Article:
Center For Practice Management, Cloud Computing, Email Management, Productivity, Search

Dropbox Dash – AI Driven Federated Search

Lawyers keep a lot of information – documents, emails, legal research, project plans, communications, and more – and often that information is spread out among different siloed repositories. There are few ways to search across all those separate properties or query it all to get the answer you need without wading through files and emails. If you are a Dropbox user, then the new AI-powered universal search tool in BETA called Dropbox Dash may be a game changer.

Dropbox has introduced a variety of tools that incorporate artificial intelligence and machine learning. Dropbox Dash, built on the product purchased in 2021 called Command E, is in BETA. You can search Dropbox, plus Microsoft tools, Salesforce, Asana, Google tools, and more in your cloud accounts all from one interface. Dropbox Dash consists of an installed application, plus a browser extension. The other entrée into AI, Dropbox AI, lets Dropbox users summarize and query individual documents. Dropbox AI is still in alpha stage and is available for Pro and select Teams users to test.

Privacy and Security

Dropbox, unsurprisingly, states that it is committed to your privacy and safety. By giving Dropbox Dash access to your email and files via an API you are not moving information into Dropbox, but you are allowing it to access them. This does invite further scrutiny from a security perspective. This article in The Verge says it best: “Especially with all your data in the cloud, there are still plenty of questions about how data is accessed, who can see what, how personalized various systems should be, and much more.”

The Dropbox Privacy Policy encompasses all Dropbox services and is not specific to the Dash BETA. Dropbox has an AI Principles commitment.

Getting Started

If you are interested in checking out this new offering you will need to sign up for the waiting list, which is typical for many of the BETA artificial intelligence products. You will get an email invitation once you can get in.

Once you are accepted you will need to download the Dropbox Dash Setup software. Then you will be prompted to get the browser extension for Chrome or Edge. To open the software on your desktop press Ctrl+E . This will open the Windows software.

First explore your settings by pressing the gear icon. When you click “Apps” it will take you to the browser and you can choose to connect to available apps, ranging from Microsoft Outlook and OneDrive, Gmail, Google Calendar, Google Drive, Notion, Asana, Salesforce, and HubSpot. If you add the Chrome extension you can also search open tabs and bookmarks.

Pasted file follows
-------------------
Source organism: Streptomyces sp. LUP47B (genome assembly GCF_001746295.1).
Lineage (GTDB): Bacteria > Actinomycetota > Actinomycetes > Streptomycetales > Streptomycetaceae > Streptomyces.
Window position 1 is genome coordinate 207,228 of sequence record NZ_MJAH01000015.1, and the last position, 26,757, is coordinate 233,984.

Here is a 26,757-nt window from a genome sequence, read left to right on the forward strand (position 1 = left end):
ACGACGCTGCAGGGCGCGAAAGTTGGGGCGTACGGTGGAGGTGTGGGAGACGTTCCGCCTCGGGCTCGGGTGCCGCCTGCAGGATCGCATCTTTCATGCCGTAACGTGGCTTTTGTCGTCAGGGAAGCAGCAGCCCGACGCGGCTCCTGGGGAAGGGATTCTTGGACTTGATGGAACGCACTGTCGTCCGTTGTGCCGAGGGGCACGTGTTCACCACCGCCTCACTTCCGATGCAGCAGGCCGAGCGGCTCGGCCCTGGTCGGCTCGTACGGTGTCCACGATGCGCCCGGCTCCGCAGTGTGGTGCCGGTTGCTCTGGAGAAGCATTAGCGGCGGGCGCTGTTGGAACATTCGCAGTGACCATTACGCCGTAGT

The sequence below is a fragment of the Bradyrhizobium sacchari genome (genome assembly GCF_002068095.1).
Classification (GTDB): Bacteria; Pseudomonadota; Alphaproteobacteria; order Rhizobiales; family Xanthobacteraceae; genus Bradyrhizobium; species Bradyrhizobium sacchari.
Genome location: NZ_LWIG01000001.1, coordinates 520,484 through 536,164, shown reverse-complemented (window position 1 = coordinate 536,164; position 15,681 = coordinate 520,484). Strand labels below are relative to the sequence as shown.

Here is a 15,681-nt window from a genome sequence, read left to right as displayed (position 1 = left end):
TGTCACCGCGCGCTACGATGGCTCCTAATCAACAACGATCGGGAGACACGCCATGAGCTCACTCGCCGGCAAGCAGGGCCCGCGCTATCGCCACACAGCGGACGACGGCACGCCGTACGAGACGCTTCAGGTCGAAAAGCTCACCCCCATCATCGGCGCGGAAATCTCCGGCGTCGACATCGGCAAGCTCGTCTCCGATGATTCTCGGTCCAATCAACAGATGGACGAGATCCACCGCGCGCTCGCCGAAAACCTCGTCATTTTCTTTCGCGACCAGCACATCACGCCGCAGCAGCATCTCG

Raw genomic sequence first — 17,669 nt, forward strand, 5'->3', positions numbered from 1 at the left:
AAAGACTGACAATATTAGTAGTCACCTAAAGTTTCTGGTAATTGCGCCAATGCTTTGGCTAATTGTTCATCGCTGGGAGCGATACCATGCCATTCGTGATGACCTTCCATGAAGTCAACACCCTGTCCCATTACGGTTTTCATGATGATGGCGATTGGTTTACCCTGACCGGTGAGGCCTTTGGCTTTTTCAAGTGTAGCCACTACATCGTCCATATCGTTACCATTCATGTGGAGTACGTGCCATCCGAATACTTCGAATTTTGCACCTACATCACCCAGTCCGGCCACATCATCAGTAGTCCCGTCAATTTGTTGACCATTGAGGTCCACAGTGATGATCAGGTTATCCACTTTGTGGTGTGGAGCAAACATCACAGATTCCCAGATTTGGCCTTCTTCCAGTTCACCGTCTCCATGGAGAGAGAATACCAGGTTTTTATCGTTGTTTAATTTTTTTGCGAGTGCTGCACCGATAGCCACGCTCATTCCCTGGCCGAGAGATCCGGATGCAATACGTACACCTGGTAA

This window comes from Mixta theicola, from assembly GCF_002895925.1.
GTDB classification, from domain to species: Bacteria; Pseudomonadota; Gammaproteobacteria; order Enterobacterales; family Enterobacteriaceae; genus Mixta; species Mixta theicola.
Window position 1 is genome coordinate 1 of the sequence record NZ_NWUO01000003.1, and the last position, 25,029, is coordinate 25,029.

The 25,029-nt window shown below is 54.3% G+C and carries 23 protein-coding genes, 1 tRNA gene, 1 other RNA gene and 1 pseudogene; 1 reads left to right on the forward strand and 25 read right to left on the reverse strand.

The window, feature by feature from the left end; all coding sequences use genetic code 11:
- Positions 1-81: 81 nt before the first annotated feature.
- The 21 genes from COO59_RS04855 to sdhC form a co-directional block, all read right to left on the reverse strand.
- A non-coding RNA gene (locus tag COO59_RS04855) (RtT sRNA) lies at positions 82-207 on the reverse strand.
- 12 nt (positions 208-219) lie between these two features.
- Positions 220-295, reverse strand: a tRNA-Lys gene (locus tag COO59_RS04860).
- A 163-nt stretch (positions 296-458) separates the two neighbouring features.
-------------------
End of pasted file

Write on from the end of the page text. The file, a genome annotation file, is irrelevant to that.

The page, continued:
Because Dropbox bought an existing product you may notice other products are connected but not by a choice you made. Those include services you may or may not use like Microsoft SharePoint, Twitter, Spotify, and LinkedIn.


There are two ways to access Dropbox Dash – through the software or via the browser. They look and act a little differently. You can add a search query to the software and choose which repositories you want to search, or search across them all. While the introductory video suggests you can query your data and ask questions like the experience you have with ChatGPT, Claude, Bard and Bing, your mileage may vary. Additionally, the results are often not helpful, as the keywords are not highlighted.

Start Page

The browser extension creates a default to opening new browser pages in Dash. On that screen you will search a search box and suggestions regarding upcoming meetings and content you often access in the morning. If you connect to Microsoft Outlook or Google Calendar and there is a video conference, you can join the meeting directly from this screen. The search results through the browser are not as robust or useful as they could be, primarily because there is no real way of knowing where your keywords appear.


In the browser there is a tool called Stacks. You can add websites, online documents, emails, and other information to a Stack with a right click. You can then search a Stack or share it. It is a nifty way of collecting information from disparate sources. Stacks also suggests other content that you have that may be relevant as you build your Stack.


The hope and promise of a universal search that can dig through our emails, cloud files, social media, favorite websites and more and deliver succinct responses to questions that we ask of it seems closer than ever. However, this BETA project has a way to go before that reality is achieved.